Top tips to keep up your winter cycle training!
Cycling in the winter not everybody’s idea of fun
However, if you’re using your bike for sport, or thinking of having a go at entering some events in early 2019, you will need to be packing in some high intensity workouts in a short space of time..
On top of that, if you want to improve your strength and speed, you’re going to need to push the boundaries of what your body can do.
Embrace the weather
Winter in the UK can feel like a long time, if you have some early competitions 2019 just get out there and ride. Don’t be deterred by the rain either – once you’re wet, you’re wet, and it’s not all that bad if you’re wearing the right kit.
Embrace the turbo trainer
Not to contradict tip 1… but if you’re really not feeling the cold why not take your training indoors, Winter is often seen as turbo time, as icy conditions mixed with rain, wind and generally unpredictable conditions makes heading out on long rides no fun. Choosing to turbo is a safer and more time efficient riding option. Avoiding bad weather is a good enough reason to use a turbo, but the real benefit is to use it as an effective method of training, if you want to improve your strength and speed, you’re going to need to push the boundaries of what your body can do. To do that, occasionally you need to put your head down and grit your teeth – and that is sometimes better done away from traffic and distraction.
View our range of turbo trainers to hire now!
Maintain high intensity speed sessions
Often riders choose to opt for ‘getting the miles in’ over winter, keeping the intensity low and increasing volume. Come March, it’s often the same riders that get a huge shock to the system when they hit early season races. Maintaining speed work and high intensity sessions during winter continues to benefit short term muscular endurance, working alongside base fitness.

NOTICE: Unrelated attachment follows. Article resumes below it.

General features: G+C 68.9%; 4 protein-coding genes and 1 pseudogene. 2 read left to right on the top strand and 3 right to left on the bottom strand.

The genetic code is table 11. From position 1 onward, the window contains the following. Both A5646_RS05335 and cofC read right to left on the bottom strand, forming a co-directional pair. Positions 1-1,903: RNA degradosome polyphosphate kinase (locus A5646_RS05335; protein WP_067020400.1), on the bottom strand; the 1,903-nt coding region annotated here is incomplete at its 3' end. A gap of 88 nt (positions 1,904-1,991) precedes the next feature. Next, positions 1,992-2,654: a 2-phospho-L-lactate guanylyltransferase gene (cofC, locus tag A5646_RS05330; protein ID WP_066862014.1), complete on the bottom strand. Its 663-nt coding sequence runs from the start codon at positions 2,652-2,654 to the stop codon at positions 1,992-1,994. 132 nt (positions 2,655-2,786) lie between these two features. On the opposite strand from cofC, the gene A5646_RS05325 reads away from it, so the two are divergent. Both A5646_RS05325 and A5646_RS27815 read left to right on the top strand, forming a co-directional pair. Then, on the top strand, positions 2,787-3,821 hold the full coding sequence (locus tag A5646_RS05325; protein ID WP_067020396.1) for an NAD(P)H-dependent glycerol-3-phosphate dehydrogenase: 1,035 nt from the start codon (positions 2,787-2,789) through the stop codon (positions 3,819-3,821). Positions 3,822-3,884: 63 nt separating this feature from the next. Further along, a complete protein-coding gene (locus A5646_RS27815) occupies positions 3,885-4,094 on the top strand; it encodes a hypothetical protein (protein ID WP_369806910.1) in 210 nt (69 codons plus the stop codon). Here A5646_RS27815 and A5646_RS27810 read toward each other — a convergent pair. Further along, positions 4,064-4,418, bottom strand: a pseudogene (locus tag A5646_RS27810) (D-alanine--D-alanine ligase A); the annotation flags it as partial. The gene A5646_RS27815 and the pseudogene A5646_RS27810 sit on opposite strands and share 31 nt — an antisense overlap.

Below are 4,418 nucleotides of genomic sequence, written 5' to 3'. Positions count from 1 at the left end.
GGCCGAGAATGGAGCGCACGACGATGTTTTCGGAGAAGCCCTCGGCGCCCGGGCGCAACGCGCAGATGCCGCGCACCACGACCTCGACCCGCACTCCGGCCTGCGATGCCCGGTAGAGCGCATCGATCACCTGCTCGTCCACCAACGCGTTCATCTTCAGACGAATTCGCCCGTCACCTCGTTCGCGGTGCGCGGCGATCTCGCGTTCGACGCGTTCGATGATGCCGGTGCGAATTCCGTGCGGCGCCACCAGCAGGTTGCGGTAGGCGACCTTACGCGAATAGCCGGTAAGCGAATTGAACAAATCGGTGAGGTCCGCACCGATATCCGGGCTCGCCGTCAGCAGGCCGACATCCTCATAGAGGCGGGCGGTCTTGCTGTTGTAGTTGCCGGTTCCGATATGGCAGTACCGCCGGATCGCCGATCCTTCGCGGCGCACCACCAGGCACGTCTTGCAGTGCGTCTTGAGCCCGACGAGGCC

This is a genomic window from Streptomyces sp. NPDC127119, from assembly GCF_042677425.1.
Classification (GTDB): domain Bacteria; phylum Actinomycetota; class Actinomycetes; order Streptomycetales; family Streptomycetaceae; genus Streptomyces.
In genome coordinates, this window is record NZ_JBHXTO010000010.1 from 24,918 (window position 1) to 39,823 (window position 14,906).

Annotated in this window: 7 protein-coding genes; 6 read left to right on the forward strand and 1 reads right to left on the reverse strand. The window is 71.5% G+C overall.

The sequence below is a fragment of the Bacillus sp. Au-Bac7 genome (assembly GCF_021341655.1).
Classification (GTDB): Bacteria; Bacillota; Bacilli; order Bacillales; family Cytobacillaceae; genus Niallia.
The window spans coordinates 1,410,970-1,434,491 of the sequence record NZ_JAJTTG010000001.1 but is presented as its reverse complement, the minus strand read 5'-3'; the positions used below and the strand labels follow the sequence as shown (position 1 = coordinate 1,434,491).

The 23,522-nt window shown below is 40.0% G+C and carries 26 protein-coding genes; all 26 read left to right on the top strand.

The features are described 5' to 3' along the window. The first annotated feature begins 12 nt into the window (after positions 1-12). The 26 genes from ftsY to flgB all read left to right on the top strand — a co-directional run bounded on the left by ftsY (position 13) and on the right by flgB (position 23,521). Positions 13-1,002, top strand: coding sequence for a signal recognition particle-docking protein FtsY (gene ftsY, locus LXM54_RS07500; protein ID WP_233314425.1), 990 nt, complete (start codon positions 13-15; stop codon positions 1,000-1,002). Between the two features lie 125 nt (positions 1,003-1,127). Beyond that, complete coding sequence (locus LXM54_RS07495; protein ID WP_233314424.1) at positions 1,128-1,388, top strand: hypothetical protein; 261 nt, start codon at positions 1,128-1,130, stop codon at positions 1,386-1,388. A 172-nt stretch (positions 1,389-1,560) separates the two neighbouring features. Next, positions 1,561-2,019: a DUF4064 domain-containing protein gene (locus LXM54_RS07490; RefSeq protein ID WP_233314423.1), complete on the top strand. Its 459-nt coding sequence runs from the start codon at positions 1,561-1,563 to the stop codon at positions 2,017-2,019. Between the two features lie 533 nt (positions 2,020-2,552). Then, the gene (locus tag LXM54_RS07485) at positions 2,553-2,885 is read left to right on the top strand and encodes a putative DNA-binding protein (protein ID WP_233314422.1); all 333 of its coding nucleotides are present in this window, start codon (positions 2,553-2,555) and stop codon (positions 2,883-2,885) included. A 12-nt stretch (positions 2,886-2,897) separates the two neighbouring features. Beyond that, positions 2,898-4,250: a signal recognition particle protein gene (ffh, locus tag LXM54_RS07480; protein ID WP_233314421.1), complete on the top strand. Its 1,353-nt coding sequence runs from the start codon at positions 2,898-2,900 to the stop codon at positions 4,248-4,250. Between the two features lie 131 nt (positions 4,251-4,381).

Wear the right kit
As the saying goes – ‘there is no such thing as bad weather, just inappropriate clothing choices’. Check the weather reports regularly, and dress accordingly. Don’t be that rider in shorts in December when it’s 3 degrees!
Stay fuelled for your rides
In colder weather it’s often easy to neglect drinking enough fluids or eating enough food during your rides. Along with this, sometimes thick gloves can make it difficult to reach into jersey pockets for food and before you know it you’re blowing up on that next big climb and seeing stars for the rest of the ride.
It goes without saying that lights are an essential piece of kit which enables riders to highlight their presence to other road users. In winter, this is arguably more important as the days are shorter and the sun is at its weakest. Small, light and rechargeable LED lights are perfect for those dark, winter nights and can be commonly found at most cycling and sportswear shops – just remember to keep them charged!